How four-ward panel system helped BJP win municipal corporation elections

With its continuing popularity in the state as displayed in the general and assembly polls, the BJP gained from the panel formations.

Written by Atikh Rashid | Pune | Published:February 25, 2017 2:58 am
four ward panel, BJP, municipal corporation elections, india news, indian express news In Pune, single party voting took place in 17 out of 41 panels; the BJP won 14 of them. (Source: Pavan Khengre)

THE state government’s decision to go with a four-ward panel seems to have played a major role in the BJP’s unprecedented win in the municipal corporation elections. A little number crunching makes it amply clear that the panel system with an average voters count of 70,000-80,000 prompted voters to think in terms of parties instead of candidates while voting. With its continuing popularity in the state as displayed in the general and assembly polls, the BJP gained from the panel formations.

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A closer look at the voting pattern among all nine municipal corporations out of ten (as BMC continued with ward system), shows that voters often chose to vote for a single party while choosing for all four members in a panel.

For example, in Nagpur out of total 38 panels with each having four wards, in 21 panels voters gave all four votes to a single party. In 19 of these 21 panels, winners were BJP candidates. This essentially means almost 70 per cent (78 candidates) winners of the total 108.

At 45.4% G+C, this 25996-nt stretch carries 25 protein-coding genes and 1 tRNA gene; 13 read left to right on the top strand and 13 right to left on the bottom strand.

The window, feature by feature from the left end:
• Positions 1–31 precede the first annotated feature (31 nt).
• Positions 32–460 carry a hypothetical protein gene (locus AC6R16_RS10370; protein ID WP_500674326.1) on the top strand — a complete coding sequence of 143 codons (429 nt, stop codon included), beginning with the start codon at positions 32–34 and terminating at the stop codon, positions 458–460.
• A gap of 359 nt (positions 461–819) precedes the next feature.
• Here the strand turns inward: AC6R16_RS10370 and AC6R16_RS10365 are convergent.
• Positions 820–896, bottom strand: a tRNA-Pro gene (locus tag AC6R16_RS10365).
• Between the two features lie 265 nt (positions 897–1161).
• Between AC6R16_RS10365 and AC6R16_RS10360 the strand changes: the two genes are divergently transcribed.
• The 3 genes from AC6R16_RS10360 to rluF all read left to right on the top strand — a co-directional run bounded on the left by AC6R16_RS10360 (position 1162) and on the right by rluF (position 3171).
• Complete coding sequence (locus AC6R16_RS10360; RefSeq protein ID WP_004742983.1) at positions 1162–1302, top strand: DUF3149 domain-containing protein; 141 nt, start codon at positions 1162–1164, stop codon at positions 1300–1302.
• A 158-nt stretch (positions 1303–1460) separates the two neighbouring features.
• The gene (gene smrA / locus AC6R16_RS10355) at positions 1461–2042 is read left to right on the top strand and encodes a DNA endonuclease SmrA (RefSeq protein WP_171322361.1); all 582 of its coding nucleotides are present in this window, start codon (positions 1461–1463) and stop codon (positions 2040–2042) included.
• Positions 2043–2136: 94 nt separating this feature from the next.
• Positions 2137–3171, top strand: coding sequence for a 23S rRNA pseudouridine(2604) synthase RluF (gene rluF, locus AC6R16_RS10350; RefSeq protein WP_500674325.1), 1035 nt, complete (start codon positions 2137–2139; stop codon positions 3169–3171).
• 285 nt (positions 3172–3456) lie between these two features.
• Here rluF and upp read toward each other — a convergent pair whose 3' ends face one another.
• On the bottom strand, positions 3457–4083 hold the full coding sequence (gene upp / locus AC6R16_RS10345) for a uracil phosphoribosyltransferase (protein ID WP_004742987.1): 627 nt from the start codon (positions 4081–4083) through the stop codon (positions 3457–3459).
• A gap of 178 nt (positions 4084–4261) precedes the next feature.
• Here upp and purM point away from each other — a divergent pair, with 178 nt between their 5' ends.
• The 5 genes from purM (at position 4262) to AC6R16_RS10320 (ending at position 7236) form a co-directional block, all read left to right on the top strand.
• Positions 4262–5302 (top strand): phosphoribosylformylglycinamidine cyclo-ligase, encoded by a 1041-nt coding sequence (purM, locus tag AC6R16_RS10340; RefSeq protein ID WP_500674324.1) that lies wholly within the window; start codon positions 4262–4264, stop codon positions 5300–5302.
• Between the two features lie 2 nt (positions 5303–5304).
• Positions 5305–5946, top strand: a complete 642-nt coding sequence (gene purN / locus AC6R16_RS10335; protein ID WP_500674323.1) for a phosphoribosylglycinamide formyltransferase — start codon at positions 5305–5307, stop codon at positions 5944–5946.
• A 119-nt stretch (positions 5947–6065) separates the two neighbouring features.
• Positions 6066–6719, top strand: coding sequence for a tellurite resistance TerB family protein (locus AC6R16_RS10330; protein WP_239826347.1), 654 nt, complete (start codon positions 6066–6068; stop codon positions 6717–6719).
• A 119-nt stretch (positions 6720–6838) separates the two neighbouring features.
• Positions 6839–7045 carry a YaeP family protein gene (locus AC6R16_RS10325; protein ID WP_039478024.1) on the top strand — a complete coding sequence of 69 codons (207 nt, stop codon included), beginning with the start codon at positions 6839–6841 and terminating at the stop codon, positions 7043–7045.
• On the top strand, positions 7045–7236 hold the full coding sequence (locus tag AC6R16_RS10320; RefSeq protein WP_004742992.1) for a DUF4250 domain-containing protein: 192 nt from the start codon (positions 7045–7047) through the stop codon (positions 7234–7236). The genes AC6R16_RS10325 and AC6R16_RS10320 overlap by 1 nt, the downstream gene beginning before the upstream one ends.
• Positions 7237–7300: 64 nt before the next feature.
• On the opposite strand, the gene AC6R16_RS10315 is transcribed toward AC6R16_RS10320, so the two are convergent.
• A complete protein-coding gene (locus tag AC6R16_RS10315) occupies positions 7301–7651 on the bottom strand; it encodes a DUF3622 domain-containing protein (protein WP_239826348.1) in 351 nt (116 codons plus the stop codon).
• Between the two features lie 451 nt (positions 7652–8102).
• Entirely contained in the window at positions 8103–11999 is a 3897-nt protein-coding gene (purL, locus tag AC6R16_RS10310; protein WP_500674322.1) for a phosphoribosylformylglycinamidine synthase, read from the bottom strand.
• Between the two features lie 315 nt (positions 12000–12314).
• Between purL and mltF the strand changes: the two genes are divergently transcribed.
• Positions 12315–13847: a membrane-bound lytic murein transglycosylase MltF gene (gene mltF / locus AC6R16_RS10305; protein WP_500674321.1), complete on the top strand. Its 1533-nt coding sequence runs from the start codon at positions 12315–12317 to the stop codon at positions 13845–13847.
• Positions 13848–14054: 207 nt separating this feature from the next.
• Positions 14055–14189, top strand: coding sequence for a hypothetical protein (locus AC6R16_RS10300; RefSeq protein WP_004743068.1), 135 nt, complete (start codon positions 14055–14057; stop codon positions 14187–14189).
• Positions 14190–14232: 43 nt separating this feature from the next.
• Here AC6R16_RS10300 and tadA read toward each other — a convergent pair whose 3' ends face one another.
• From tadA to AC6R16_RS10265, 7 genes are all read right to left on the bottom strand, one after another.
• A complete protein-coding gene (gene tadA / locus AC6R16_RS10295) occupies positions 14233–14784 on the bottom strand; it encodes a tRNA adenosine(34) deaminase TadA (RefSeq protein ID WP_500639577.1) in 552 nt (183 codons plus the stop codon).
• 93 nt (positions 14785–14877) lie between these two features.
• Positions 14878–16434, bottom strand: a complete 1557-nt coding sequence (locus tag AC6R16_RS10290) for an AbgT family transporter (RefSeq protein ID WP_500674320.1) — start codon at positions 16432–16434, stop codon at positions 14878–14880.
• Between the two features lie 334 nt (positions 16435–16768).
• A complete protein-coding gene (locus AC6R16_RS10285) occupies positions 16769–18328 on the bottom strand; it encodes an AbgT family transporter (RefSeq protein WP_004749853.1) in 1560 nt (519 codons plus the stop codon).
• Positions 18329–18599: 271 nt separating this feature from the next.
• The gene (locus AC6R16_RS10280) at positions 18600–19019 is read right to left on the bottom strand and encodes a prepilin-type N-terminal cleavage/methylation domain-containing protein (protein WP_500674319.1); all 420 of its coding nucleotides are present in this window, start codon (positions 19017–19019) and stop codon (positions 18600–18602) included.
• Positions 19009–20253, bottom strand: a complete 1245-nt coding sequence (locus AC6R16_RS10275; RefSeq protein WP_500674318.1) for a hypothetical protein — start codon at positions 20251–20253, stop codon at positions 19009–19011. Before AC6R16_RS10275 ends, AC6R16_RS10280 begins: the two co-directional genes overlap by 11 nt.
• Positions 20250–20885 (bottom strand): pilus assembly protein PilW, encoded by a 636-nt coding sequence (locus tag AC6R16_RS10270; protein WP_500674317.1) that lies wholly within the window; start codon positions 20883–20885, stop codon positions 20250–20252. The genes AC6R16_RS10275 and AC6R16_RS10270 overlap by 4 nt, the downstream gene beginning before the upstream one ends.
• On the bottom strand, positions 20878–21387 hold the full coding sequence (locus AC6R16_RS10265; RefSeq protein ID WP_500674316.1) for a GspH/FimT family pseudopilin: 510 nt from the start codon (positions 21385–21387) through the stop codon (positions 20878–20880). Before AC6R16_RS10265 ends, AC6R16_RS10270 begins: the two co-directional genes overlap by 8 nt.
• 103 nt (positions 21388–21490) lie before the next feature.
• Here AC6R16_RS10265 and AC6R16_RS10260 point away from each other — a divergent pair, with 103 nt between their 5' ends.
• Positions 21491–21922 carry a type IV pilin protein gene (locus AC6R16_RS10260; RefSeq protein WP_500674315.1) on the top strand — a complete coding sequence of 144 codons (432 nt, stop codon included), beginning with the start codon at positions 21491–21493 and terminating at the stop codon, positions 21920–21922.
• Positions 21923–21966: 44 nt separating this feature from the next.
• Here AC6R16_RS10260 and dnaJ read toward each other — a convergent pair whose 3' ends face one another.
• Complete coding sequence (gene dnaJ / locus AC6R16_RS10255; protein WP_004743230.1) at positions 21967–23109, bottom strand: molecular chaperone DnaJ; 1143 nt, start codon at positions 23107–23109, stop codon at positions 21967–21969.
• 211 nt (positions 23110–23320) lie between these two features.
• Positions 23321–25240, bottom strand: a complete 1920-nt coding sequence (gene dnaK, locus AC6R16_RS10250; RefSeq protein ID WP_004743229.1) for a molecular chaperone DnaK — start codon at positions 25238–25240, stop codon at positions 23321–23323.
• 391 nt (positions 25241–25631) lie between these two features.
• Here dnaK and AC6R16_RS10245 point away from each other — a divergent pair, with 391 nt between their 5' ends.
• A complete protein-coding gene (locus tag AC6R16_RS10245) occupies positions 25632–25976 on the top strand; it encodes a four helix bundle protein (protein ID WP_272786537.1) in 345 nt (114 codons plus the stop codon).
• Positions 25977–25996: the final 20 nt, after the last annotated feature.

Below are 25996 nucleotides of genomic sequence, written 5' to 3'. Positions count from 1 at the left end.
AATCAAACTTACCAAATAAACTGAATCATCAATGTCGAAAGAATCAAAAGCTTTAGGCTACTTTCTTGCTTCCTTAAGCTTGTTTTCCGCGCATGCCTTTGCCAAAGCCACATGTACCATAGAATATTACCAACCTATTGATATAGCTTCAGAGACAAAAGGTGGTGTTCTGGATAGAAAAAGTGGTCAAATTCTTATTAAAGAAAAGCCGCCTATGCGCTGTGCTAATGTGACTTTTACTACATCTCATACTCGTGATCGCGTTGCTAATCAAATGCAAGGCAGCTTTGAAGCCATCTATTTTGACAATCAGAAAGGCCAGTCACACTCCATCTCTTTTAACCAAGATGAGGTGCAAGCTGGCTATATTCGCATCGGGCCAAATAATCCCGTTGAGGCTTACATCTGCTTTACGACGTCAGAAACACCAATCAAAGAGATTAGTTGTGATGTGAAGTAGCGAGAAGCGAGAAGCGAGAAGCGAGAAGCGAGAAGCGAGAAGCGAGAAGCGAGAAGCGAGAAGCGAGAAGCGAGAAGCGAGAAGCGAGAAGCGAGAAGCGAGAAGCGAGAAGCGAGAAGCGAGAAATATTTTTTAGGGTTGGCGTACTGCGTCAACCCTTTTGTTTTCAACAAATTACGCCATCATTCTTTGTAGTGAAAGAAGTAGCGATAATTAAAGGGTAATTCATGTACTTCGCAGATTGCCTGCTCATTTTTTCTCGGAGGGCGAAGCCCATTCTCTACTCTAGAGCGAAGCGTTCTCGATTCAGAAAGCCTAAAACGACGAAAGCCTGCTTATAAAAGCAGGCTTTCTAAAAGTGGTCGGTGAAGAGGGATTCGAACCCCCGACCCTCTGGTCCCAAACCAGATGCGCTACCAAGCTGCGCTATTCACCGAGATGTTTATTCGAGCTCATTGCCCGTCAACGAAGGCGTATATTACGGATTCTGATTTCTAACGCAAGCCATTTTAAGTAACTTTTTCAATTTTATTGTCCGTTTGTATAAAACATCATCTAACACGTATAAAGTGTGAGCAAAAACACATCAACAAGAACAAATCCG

In Pune too, single party voting happened in 17 out of 41 panels, with the BJP winning 14 of them. In PCMC, voters in 14 out of 32 panels voted in this manner, out of which the BJP managed to win 12.

When the announcement about the four-ward panel was made by the state government last year, party leaders from the Congress, the NCP, the Shiv Sena and the MNS had expresed their reservations saying the decision by the Fadnavis government would affect them badly and give an edge to the BJP. They also alleged that the panel structuring was done as per the convenience of BJP candidates. All allegations of favour to the BJP were denied by the party as well as by election officials who played a part in delimitation.

However, political analysts like Chandrakant Bhujbal believe the new panel system played a considerable role in the BJP’s win. “I would give a 20-30 per cent credit to the four-ward panel system. The new panel system helped them encash the party’s popularity in addition to local factors. The larger panel and four votes per voter means that party assumes more importance than the candidates,” said Bhujbal.

As per Manasi Phadke of Ghokale Institute of Politics and Economics, the BJP party workers used the four-ward panel to mislead voters into casting votes to their party.

“We received several complaints from the voters that party workers were telling them that they have to vote for all four candidates from a single party, failing which their vote will be adjudged invalid,” she said.

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